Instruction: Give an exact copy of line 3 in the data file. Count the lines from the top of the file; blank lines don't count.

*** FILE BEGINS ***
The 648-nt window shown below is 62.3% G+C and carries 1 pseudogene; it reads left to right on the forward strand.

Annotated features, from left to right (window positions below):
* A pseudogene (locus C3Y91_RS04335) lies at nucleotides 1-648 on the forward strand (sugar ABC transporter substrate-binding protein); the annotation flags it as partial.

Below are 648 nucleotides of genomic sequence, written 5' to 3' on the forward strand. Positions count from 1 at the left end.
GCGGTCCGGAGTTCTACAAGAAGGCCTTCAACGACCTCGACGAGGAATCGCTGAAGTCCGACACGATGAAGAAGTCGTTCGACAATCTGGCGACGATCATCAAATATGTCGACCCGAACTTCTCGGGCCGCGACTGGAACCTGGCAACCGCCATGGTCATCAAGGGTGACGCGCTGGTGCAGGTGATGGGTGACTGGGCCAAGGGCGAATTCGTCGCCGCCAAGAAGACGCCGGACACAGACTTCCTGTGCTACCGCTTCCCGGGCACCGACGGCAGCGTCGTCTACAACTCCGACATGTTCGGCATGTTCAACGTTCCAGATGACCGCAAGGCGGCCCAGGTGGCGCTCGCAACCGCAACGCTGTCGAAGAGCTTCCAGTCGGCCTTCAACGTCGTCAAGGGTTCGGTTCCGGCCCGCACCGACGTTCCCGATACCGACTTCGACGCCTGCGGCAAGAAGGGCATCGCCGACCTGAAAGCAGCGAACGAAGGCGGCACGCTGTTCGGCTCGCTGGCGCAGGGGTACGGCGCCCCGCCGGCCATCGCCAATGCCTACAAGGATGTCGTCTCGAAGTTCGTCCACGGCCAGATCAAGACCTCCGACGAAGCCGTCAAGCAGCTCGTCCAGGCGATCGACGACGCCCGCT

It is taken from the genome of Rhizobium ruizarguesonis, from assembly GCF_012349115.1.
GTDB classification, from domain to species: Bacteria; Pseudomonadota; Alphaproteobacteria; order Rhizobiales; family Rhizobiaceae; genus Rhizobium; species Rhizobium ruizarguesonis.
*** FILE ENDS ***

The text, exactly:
* A pseudogene (locus C3Y91_RS04335) lies at nucleotides 1-648 on the forward strand (sugar ABC transporter substrate-binding protein); the annotation flags it as partial.